If I ever have an install with those issues I'll definitely use optimizers... 10 systems so far... nothing like that yet. From an equipment perspective current is far worse than voltage. I'd rather have 8A 400v going through my attic than 18A 240vac. In terms of safety the new rapid shutdown requirement means that the lines are dead until the inverter is energized using a Tigo TS4-S or something similar.
 
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Garlan Garner

Banned
Mar 31, 2016
11,351
7,528
Chicagoland
One more thing to note is that many string inverters can be fed by different strings of panels with independent MPPT channels. This allows sections of panels facing in different orientations to still operate properly. You definitely don't need micro inverters just because you have panels facing different directions.

Just because panels are facing different directions? No. you don't.

However a more prominent reason for "power optimizers" is shading. String Inverters can't tackle anything concerning shading. Even the shadow of a pencil can degrade the entire string of a string inverter.
 

nwdiver

Well-Known Member
Feb 17, 2013
8,576
11,943
United States
String Inverters can't tackle anything concerning shading. Even the shadow of a pencil can degrade the entire string of a string inverter.

Not true. Bypass Diodes compensate for shade just fine. 1 String per MPPT is just as effective as 1 Optimizer per panel. The top row and bottom row are separate strings on independent MPPTs. The 43w and 44w panels are shaded... unshaded panels not affected. The 2nd panel from the left on the bottom has an optimizer... no benefit noted.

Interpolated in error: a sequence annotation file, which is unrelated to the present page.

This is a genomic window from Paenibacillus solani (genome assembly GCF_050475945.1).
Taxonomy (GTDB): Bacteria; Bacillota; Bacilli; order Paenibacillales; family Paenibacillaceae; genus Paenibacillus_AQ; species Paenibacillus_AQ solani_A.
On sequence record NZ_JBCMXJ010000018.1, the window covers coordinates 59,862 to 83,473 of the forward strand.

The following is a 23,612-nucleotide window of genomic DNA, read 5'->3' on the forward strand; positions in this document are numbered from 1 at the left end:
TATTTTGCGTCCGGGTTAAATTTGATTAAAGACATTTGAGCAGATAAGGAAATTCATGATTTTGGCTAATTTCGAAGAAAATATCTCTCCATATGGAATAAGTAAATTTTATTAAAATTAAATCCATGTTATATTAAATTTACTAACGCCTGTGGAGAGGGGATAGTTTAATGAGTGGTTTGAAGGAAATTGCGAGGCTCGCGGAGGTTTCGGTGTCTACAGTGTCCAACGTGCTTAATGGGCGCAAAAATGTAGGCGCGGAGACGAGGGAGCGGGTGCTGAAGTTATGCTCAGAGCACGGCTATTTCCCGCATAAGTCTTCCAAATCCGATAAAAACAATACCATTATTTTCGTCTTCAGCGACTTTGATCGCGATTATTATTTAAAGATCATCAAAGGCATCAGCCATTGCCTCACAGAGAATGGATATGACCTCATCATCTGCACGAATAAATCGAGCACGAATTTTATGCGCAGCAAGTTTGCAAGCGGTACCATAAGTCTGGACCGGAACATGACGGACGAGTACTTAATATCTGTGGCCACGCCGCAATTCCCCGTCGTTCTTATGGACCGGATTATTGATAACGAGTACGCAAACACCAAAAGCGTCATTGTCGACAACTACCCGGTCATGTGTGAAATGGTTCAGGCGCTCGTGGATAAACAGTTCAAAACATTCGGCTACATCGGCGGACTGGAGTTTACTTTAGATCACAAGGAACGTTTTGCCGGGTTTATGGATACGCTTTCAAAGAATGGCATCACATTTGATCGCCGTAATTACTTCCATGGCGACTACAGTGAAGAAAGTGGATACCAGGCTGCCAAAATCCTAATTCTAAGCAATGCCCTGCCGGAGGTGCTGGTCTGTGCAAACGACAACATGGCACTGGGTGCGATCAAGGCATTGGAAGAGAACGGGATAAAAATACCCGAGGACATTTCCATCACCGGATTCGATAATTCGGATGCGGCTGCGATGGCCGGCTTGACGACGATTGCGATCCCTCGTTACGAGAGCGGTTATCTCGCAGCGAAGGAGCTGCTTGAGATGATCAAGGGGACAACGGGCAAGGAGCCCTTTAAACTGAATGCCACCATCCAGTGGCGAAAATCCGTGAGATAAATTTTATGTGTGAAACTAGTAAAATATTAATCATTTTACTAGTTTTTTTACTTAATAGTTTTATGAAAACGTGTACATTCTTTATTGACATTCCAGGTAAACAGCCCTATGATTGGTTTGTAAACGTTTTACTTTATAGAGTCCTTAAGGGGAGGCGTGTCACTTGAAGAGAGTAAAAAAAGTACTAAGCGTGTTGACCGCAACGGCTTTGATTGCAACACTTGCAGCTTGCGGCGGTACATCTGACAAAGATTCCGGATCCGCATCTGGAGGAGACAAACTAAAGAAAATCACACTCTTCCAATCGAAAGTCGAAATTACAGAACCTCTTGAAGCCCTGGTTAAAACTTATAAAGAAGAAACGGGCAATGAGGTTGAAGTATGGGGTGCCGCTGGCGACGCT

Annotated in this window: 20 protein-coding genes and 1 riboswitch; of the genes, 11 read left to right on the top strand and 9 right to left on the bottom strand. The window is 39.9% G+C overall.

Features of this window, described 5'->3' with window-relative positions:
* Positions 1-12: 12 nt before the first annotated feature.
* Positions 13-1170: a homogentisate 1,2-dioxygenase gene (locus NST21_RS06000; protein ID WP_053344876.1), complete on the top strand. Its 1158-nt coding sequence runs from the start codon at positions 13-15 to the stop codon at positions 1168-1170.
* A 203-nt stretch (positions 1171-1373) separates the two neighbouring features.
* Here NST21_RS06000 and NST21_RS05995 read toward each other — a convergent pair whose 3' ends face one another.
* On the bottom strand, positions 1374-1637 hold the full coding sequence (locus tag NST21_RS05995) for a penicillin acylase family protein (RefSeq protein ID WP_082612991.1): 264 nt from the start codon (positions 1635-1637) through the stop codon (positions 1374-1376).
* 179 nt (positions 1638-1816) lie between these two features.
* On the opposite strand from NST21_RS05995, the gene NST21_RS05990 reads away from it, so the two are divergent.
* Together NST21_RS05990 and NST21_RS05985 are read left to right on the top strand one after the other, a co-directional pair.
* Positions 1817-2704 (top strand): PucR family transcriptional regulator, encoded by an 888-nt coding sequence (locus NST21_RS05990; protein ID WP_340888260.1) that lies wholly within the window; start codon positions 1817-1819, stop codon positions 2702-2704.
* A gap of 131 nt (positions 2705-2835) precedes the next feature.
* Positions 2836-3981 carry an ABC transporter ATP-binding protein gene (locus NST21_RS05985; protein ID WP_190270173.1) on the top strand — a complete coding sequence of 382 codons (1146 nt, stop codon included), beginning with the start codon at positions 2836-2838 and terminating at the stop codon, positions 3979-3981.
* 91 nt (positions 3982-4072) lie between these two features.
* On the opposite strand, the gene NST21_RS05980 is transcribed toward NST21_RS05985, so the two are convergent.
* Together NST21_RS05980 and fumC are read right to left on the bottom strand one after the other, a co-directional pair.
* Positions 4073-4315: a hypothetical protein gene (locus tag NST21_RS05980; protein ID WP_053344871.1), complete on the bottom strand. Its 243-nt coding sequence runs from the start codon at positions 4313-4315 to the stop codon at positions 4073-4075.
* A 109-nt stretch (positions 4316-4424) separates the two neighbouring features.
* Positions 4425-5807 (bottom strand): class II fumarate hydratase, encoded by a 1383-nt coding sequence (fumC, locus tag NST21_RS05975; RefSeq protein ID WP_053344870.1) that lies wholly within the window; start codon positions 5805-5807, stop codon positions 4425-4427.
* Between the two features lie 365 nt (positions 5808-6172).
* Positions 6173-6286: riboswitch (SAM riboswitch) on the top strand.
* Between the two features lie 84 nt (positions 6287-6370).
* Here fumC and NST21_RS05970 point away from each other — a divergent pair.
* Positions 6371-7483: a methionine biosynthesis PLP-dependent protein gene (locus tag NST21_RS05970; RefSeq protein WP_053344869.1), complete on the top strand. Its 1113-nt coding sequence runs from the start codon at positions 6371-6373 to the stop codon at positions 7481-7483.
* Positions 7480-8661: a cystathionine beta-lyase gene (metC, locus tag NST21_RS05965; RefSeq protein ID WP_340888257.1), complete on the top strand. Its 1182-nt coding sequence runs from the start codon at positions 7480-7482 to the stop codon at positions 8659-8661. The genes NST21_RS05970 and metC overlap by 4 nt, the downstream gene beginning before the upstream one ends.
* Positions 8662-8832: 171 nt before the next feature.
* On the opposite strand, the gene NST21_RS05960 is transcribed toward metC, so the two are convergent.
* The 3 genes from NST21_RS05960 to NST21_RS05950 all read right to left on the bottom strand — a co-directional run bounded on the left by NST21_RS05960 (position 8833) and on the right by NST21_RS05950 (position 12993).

Screen Shot 2018-07-11 at 12.57.44 PM.png
 
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Garlan Garner

Banned
Mar 31, 2016
11,351
7,528
Chicagoland
Not true. Bypass Diodes compensate for shade just fine. 1 String per MPPT is just as effective as 1 Optimizer per panel. The top row and bottom row are separate strings on independent MPPTs. The 43w and 44w panels are shaded... unshaded panels not affected. The 2nd panel from the left on the bottom has an optimizer... no benefit noted.

View attachment 316181
The graphic you posted is obviously NOT signifying the OUTPUT current of a string. That graphic is totally incorrect in indicating the string current. That graphic might be indicating what the panels could potentially produce, however there is no way one panel in a string is outputting 43 watts and the one next to it outputting 67 wats when they are connected in series.

I built panels by hand. Panel diodes do nothing of the kind.

I dare you to shade a panel in a string and NOT have it affect the entire string. Its like having a dead battery in the string of good batteries. There is nothing the good batteries can do if current is limited by the bad one.